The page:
Claiming relief from forfeiture when breach is rent arrears
Claiming relief from forfeiture when breach is rent arrears

The following Property Disputes practice note provides comprehensive and up to date legal information covering:

  • Claiming relief from forfeiture when breach is rent arrears
  • Which interests does relief from forfeiture apply to?
  • Jurisdiction
  • Who can apply for relief?
  • How to apply for relief
  • Forfeiture by proceedings
  • Forfeiture by peaceable re-entry
  • Terms of relief
  • Factors to be taken into account by the court
  • Effect of forfeiture/granting relief
  • More...

Coronavirus (COVID-19): During the current pandemic, legislation and changes to practice and procedure in the courts and tribunals have been introduced, which affect the following:

  1. proceedings for possession

  2. forfeiture of business leases on the grounds of non-payment of rent

  3. a landlord's right to exercise Commercial Rent Arrears Recovery (CRAR) and enforcement agents taking control of goods

  4. service of various notices to recover possession of residential properties

  5. practice and procedure in the First-tier Tribunal (Property Chamber) and Upper Tribunal (Lands Chamber)

  6. insolvency legislation of both a permanent and temporary nature

For further information and guidance, see: Coronavirus (COVID-19)—implications for property.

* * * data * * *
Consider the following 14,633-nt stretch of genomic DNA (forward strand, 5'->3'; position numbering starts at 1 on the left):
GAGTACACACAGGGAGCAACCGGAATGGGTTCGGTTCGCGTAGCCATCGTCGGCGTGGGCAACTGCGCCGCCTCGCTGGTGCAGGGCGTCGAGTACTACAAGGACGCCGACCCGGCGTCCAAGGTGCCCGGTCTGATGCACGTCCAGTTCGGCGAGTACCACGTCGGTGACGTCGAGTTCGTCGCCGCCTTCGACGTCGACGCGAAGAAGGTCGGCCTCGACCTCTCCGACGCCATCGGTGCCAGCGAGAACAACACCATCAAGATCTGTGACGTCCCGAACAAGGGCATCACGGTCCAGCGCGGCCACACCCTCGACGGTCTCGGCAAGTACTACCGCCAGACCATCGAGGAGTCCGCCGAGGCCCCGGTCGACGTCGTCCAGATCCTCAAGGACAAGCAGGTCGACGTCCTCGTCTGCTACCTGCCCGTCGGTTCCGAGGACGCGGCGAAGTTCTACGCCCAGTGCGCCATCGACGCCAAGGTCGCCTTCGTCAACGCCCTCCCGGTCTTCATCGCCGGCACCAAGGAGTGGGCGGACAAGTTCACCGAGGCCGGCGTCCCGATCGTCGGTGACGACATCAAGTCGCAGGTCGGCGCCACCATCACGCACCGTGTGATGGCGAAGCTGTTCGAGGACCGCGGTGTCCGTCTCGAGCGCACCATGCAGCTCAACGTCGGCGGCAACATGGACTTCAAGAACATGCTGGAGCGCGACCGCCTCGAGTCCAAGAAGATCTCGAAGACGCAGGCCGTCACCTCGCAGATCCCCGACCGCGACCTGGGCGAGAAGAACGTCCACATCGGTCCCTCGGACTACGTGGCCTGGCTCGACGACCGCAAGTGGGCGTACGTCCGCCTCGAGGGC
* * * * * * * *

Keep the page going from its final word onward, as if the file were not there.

The process for claiming relief from forfeiture varies depending on the nature of the breach. This Practice Note covers relief against forfeiture for rent arrears. For information in respect of claiming relief for any other breach, see Practice Note: Claiming relief from forfeiture for any breach other than rent arrears.

Which interests does relief from forfeiture apply to?

As well as leases, relief is available for some other property rights. See the guidance in Practice Note: Claiming relief from forfeiture for any breach other than rent arrears—Which interests does relief from forfeiture apply to?

Jurisdiction

The courts have a historic, inherent jurisdiction to grant relief from forfeiture in respect of non-payment of rent. This equitable jurisdiction has been replaced with statutory jurisdiction in some respects, including for breaches other than

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